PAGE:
Summer in Paraguay’s sub-tropical Itapúa region, in the country’s south, can mean near-constant rain. It douses the cassava and yerba mate plants that grow in the area and spreads clay mud, the colour of oxidised blood, across the region’s asphalt thoroughfares. Sat on a step outside a petrol station here, Efraín Alegre – one of the country’s two presidential frontrunners – sips from a styrofoam coffee cup, a mobile phone glued to his ear. Someone has managed to provide a plump cushion to protect the possibly-next-presidential posterior from the tiled surface. With weeks to go until the general election, this is what being on the Paraguayan campaign trail looks like.
Alegre, a career politician within the opposition Liberal party, won’t have it easy. He has to take on the mighty muscle of the Colorado party, which, apart from a brief lapse in the 2000s, has enjoyed more than 70 years of near-continuous hegemony, both autocratic and democratic. Which means Alegre and his team have to tear around the country campaigning at breakneck speed if they’re going to have a chance of tapping into growing frustrations with current Paraguay president Horacio Cartes. The incumbent is accused of attempting to manipulate both the justice system and the constitution among other ills. He’s made disparaging remarks about the LGBT community in the past and, more recently, thinly-veiled attacks against Alegre’s family.
For the Liberal presidential candidate, the Colorado dynasty needs to be stopped once and for all. “It’s the party that has caused the most internal instability in the country,” he says. Already today, Alegre has dropped in on two agricultural cooperatives, attended a choreographed protest demanding better infrastructure and listened to testimonies from victims of the country’s 35-year military dictatorship – the longest in the continent, running from 1954 to 1989 – under the late Alfredo Stroessner, a member of the Colorado party. In many ways the country – ranked 135th out of 180 nations by Transparency International in last year’s Corruption Perceptions Index, second only to Venezuela in South America – is at a crossroads. Either it slips further towards failed-state status or it bucks the trend. The timing is ripe: Colombia, Venezuela, Mexico and Brazil all head to the polls this year and corruption is front and centre in national debates.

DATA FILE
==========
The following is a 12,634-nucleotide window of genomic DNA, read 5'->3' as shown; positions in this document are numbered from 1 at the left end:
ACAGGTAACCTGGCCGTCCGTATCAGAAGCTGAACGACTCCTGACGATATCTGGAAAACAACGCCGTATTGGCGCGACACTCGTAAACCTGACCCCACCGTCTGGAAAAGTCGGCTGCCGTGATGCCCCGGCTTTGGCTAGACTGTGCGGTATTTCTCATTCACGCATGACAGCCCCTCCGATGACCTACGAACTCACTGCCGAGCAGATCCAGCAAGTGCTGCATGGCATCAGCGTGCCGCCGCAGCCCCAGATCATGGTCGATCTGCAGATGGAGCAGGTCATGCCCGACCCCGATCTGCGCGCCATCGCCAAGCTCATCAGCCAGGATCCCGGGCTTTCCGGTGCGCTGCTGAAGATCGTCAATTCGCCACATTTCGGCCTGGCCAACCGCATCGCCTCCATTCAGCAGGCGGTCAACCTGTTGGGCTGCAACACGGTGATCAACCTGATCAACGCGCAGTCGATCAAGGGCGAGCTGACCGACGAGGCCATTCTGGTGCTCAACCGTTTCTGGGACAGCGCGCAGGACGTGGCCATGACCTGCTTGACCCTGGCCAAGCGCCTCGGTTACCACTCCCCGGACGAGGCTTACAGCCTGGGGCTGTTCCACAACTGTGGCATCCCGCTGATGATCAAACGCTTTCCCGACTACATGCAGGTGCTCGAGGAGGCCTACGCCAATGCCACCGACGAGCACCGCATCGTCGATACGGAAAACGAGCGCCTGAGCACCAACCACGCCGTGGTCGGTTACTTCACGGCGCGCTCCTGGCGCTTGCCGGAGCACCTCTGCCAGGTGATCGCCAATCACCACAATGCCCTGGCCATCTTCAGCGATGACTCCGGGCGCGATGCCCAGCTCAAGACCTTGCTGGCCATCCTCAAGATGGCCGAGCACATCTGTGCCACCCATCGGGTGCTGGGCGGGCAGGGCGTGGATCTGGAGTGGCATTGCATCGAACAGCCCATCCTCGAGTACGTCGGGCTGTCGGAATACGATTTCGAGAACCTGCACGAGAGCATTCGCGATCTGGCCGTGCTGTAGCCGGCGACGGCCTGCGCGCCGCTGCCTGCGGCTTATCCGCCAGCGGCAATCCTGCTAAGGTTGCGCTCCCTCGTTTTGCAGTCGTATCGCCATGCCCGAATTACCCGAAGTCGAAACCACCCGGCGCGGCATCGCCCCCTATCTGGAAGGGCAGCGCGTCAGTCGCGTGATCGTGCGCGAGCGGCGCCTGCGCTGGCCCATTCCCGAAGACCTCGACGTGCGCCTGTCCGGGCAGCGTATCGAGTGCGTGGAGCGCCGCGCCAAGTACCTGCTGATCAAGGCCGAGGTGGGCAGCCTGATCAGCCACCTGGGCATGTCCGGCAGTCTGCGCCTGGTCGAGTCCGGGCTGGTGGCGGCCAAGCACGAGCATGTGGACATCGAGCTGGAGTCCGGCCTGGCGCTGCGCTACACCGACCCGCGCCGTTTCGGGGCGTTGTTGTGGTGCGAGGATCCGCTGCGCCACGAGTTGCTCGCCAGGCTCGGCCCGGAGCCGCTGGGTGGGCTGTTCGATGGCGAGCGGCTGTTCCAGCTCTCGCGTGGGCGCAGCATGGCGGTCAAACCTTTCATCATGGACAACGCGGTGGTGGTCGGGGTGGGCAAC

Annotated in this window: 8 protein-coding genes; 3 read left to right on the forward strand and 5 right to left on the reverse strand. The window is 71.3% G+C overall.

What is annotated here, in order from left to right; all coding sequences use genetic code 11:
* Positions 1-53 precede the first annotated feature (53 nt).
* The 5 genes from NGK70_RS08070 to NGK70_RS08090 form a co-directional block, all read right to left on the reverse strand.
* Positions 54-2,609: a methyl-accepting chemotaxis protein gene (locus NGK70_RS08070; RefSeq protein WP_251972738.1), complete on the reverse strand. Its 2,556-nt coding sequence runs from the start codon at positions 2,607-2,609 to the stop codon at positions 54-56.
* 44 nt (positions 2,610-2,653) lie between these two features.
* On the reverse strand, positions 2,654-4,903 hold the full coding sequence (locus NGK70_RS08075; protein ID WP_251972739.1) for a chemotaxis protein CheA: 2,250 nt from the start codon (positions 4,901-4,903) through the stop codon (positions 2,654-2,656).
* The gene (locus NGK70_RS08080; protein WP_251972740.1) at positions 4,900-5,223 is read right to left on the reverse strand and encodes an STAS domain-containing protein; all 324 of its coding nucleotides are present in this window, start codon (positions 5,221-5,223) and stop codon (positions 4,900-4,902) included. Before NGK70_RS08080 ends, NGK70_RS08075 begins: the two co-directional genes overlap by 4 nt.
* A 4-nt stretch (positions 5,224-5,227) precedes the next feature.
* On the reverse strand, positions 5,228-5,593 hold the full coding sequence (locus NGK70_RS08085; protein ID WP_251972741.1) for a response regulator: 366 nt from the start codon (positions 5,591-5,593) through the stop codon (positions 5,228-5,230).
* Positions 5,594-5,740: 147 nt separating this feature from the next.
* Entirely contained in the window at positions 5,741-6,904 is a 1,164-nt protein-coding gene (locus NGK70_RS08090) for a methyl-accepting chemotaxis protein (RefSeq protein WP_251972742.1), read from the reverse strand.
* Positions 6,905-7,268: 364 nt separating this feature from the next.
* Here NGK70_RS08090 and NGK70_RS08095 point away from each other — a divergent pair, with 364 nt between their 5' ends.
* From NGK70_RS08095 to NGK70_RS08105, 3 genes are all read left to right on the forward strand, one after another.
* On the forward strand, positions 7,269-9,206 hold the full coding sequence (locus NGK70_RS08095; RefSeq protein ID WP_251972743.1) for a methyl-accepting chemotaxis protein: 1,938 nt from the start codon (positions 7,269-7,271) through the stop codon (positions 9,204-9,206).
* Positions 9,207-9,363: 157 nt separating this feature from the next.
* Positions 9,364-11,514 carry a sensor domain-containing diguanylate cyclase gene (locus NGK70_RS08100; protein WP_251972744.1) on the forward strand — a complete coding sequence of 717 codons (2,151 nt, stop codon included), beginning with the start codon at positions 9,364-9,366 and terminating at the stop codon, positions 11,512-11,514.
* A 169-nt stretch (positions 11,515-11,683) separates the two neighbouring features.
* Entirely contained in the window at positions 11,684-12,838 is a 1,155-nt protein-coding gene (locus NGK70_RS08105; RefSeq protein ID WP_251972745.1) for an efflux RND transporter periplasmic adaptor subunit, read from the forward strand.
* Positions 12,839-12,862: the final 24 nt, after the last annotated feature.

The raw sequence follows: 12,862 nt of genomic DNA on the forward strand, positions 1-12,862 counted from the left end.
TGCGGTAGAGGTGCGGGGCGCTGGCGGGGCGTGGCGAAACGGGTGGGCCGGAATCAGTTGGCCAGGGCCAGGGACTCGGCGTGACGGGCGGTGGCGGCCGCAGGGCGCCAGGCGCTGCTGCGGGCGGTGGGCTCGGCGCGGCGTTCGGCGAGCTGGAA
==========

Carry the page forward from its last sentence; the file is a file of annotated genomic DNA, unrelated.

Later that evening, Alegre puts a positive spin on proceedings. “We’ve managed to achieve an unprecedented alliance,” he says, a slightly overstated reference to Alianza Ganar, the coalition his party has formed with a host of smaller parties, including the leftist Frente Guasu. Although there are still eight other candidates beyond the two main players, the Alianza makes sense: in 2013 Alegre ran and lost but if he’d managed to cobble together the opposition he could have won. “Together we’re a majority,” he says. Nonetheless, current polls suggest the Alianza is trailing.
Not that the Alianza should be seen as anything other than an arranged marriage. In 2008 a similar coalition saw Frente Guasu’s Fernando Lugo – a charismatic former priest with a progressive agenda – sweep to power. But by 2012, his Liberal vice-president Federico Franco had turned on him in a controversial ousting on what were widely seen as trumped-up impeachment charges. Whether old wounds have really healed given the animosity between the two sides in the past remains to be seen.
Paraguay’s story can make for tragic reading. Culturally similar to its southern neighbour Argentina – Buenos Aires is home to such a large diaspora that Alegre has held campaign events there – the nation of 6.8 million was at one point the richest in South America due to its abundance of natural resources. That progress ground to a halt, however, in the middle of the 19th century in the War of the Triple Alliance, when the country lost swathes of territory to Brazil and Argentina. Since then, its politics has been marked by upheaval and bloodshed, nourished by widespread patronage and graft.
There are signs, though, that Paraguay’s population is tiring. Rancour was sparked in March last year when a Colorado senator used an irregular legislative manoeuvre to proclaim himself president of the chamber and attempt to amend the constitution to allow Cartes to run for re-election (the constitution bars leaders from running more than once). Thousands took to the streets to protest. In the unrest, 25-year-old Liberal activist Rodrigo Quintana was killed when police burst into the party’s HQ in the capital, Asunción. Today, the blood marks on the floor of the building have been encased in transparent plastic to permanently mark the site of the killing.
Cartes, a former football club president and owner of a soft drinks company and a clutch of newspapers, is a divisive figure. With a popularity rate of 21 per cent at the end of last year, his heir apparent for the presidency Santiago Peña lost in the primaries to Mario Abdo. The Colorado candidate now has the unenviable task of trying to unify a party licking its wounds from a brutal internal election while distancing himself from the controversial Cartes.